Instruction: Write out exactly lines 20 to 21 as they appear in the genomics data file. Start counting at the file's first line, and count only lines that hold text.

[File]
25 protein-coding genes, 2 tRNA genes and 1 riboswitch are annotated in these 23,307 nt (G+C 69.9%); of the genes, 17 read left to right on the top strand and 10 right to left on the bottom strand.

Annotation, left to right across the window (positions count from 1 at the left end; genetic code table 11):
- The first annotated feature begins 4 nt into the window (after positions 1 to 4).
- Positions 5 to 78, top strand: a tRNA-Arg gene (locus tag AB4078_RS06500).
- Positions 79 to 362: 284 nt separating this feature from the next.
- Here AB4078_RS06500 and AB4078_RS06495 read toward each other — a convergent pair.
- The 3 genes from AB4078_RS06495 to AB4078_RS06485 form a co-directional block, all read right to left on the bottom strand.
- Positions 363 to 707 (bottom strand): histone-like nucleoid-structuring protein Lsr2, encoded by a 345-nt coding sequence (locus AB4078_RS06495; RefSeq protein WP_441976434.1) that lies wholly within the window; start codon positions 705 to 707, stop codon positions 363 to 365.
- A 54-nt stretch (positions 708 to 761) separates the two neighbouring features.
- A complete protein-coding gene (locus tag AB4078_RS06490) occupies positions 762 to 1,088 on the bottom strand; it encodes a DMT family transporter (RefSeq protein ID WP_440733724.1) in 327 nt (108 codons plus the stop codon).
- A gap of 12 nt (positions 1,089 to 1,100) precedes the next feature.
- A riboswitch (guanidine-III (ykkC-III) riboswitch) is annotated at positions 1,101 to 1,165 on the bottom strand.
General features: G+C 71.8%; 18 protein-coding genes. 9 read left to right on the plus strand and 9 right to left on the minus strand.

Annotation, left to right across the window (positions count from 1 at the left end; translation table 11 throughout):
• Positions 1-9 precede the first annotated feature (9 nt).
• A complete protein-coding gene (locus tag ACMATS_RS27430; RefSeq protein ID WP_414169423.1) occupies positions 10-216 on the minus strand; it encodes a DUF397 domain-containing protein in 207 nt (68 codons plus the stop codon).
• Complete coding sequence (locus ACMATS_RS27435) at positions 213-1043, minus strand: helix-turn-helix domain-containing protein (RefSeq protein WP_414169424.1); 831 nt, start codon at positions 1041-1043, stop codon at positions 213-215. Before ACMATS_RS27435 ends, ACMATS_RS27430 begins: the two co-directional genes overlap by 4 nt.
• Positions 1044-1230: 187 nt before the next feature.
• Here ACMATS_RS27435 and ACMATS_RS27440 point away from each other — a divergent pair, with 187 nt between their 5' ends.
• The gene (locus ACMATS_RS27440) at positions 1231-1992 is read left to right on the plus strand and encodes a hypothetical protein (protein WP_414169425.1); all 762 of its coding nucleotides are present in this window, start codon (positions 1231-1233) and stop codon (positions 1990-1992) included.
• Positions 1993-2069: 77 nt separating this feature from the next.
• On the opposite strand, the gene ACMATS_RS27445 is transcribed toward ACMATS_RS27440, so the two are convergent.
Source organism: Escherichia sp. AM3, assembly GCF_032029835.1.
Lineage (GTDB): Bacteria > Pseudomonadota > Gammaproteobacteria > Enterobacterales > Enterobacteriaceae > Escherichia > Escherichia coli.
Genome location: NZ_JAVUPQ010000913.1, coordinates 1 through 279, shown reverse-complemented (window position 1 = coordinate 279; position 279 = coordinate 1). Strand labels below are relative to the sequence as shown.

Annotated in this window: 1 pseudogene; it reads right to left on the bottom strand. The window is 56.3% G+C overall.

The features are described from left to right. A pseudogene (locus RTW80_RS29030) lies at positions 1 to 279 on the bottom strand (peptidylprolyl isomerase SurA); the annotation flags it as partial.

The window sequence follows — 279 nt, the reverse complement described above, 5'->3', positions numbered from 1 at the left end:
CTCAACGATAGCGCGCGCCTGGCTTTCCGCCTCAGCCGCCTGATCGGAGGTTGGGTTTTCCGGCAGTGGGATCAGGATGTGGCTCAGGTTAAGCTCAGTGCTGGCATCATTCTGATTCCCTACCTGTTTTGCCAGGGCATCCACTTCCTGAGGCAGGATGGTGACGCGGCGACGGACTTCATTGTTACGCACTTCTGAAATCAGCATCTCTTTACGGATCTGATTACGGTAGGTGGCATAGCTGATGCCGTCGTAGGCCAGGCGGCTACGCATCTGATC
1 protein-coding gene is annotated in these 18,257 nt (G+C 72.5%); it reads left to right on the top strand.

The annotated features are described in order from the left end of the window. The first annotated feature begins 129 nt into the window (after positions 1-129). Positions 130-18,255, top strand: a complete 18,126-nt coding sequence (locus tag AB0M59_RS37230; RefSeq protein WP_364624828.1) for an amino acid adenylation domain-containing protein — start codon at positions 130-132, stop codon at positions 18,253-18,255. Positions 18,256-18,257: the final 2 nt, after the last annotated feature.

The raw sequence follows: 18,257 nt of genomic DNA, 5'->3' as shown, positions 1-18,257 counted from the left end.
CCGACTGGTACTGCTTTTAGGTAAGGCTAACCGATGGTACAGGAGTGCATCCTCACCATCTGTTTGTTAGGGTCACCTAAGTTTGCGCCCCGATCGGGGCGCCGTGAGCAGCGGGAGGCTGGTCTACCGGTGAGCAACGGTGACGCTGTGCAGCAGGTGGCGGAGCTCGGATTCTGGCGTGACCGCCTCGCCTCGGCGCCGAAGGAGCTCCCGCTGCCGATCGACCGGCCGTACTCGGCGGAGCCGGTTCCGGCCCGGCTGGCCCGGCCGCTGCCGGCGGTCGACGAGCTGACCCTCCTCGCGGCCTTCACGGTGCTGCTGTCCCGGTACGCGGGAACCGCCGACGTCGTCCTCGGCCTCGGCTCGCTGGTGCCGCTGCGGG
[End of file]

• The gene (locus ACMATS_RS27440) at positions 1231-1992 is read left to right on the plus strand and encodes a hypothetical protein (protein WP_414169425.1); all 762 of its coding nucleotides are present in this window, start codon (positions 1231-1233) and stop codon (positions 1990-1992) included.
• Positions 1993-2069: 77 nt separating this feature from the next.